Bashkortostan's Supreme Court began hearing the case of the murder of Sibai prosecutor Khenif Qarachurin on 5 October, "Kommersant-Volga-Urals" reported on 6 October. Former Sibai State Traffic Safety Inspectorate head Nuryekhmet Shagiev, who had resigned from law enforcement by the time he was arrested, is accused of organizing the murder (see "RFE/RL Tatar-Bashkir Report," 29 December 2003, 5 April and 30 June 2004). Another three residents of Bashkortostan are also on trial -- two are accused of the contracted murder and one of illegally selling the pistol used in the killing. They face sentences from eight years to life in prison if found guilty.

Qarachurin, 55, who had headed the Sibai prosecutor's office for a decade, was shot dead in his apartment on 23 December. Investigators believe that Shagiev paid $10,000 for Qarachurin's killing. One possibility is that Shagiev sought revenge on Qarachurin. In 2000, Qarachurin filed a criminal case against Shagiev on accusations of bribe taking and abuse of power but Shagiev was released by a court. Then unknown people set fire to Qarachurin's house and his new house under construction was also repeatedly set on fire. Qarachurin personally investigated the arson cases and told a confidant shortly before the death that the investigation was about to end. Shagiev said in court that the case was fabricated and evidence was obtained through psychological and physical pressure.

Bashkir Companies Among World's Most Profitable Chemical Firms
Salawatnefteorgsintez and Ufaorgsintez have been listed among the world's most profitable chemical companies, Bashinform reported on 5 October, citing "Profil." According to a list by the Bloomberg agency, Salawatnefteorgsintez was rated ninth in terms of operation profitability at 16 percent and Ufaorgsintez was 10th with 15 percent profitability. Twelve out of 13 of the most profitable chemical companies are in Russia.

Bashkortostan Development Strategy Proposed
A proposed long-term strategy for Bashkortostan's socioeconomic development to 2015 was presented on 6 October in Ufa, Bashinform reported the same day. The plan, developed by a group of scholars representing the Bashkir Academy of State Service and Management, Bashkortostan's Academy of Sciences, and republican universities, predicts a reduction of the share of the fuel-and-energy sector in the gross regional product (GRP) from 35.6 percent in 2002 to 11.8 percent in 2015. In the mean time, they predict the share of the machine-building and metal-working industry in GRP will grow from 17.3 percent in 2002 to 34.2 percent in 2015. According to the proposal, the fall in oil production should be compensated by an increase in production in the machine-building sector, which grew in 2001 by 26 percent, in 2002 by 21 percent, and in 2003 by 20 percent. Bashkir National Bank Chairman Rostem Mergenov, however, said it is unclear what resources would allow the implementation of this strategy, as the mechanisms proposed by the authors are insufficient to achieve the planned growth. He said one of the mechanisms capable of spurring economic development is increasing the competitiveness of the banking sector.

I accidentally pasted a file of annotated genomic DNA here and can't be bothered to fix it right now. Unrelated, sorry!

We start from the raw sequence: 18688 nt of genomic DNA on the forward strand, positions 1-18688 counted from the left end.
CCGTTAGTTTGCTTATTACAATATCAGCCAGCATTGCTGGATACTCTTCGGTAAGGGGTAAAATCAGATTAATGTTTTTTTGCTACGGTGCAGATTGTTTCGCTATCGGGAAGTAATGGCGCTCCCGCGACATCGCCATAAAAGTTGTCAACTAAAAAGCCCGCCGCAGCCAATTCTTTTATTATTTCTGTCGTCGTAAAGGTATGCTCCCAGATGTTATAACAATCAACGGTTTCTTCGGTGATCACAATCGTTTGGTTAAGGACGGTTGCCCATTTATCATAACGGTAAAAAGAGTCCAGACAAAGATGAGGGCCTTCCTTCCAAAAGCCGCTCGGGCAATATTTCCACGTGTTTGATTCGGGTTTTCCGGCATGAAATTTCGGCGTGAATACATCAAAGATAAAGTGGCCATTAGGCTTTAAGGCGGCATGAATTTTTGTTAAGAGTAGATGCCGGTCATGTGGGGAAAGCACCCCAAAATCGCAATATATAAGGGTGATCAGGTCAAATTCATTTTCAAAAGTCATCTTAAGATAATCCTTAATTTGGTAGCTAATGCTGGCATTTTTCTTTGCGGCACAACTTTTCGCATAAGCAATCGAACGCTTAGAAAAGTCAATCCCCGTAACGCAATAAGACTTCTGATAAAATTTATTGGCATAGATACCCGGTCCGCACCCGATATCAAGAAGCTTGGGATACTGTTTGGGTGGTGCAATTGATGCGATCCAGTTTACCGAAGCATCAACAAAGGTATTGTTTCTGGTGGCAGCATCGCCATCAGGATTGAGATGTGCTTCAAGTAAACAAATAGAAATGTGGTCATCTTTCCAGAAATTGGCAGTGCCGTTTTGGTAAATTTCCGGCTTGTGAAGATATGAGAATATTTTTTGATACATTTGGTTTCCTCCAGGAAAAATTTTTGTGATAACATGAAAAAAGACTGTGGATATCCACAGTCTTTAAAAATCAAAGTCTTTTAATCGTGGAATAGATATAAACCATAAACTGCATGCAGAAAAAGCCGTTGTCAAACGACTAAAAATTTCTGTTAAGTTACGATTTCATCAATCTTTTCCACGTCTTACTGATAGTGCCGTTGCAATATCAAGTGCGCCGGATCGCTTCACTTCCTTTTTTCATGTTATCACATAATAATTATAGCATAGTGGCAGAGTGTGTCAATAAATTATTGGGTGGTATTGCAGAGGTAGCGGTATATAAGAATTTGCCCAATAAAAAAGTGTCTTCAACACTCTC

Tatar Delegation Joins Celebrations Of Republic Day
A Tatar delegation headed by State Council deputy Indus Tahirov left for Ufa on 7 October to continue negotiations on cultural cooperation between the two republics, RFE/RL's Ufa and Kazan correspondents reported the same day. The visitors will take part in festivities devoted to Bashkortostan's Republic Day on 11 October. The sides are scheduled to sign a plan of bilateral cooperation.

On 11 October 1990, Bashkortostan declared itself a sovereign state and a subject of the USSR and the Russian Federation.

Heineken Representatives Elected To Bashkir Brewery's Board
Four representatives of the Dutch Heineken company were elected to the board of directors of the Sterletamaq Shikhan beer and beverages factory at a shareholders meeting on 7 October, "Kommersant-Volga-Urals" reported the next day. In August, Heineken bought the Central European Beer Company (TsEPKO), which owns 95 percent of Shikhan. Three representatives of TsEPKO and its affiliates remained on the new board. The board's new chairman will be elected in several days. Heineken owns breweries in St. Petersburg, Nizhnii Novgorod, Sterletamaq, and Novosibirsk. Shikhan sells its products in Bashkortostan, Samara, Perm, Chelyabinsk, Sverdlovsk, and Surgut and holds 1.4 percent of Russia's beer market. To increase the company's market share, a new line of bottled beer will be launched by 2005.

Rakhimov Discusses Centralization Of Power
Speaking at a meeting devoted to the celebration of the 14th anniversary of the adoption of Bashkortostan's Declaration of State Sovereignty on 8 October, Bashkir President Murtaza Rakhimov said that the republic's experience was different to some other regions and "demagogues, oligarch, and semi-criminal elements have not been let into power," "Kommersant-Volga-Urals" reported on 9 October. He also said that sliding privatization and shock therapy had not taken place. Rakhimov expressed his support for all initiatives by Russian President Vladimir Putin and his measures taken to reform the political system and strengthen security. At the same time, the Bashkir president expressed his concern about the excessive concentration of financial resources in Moscow. Rakhimov made critical comments on the situation where "federal bodies in federation subjects become more numerous than regional ones, something that results in expansion of the bureaucratic staff." "We also stand for strong authority but not on the account of its strong centralization," he added.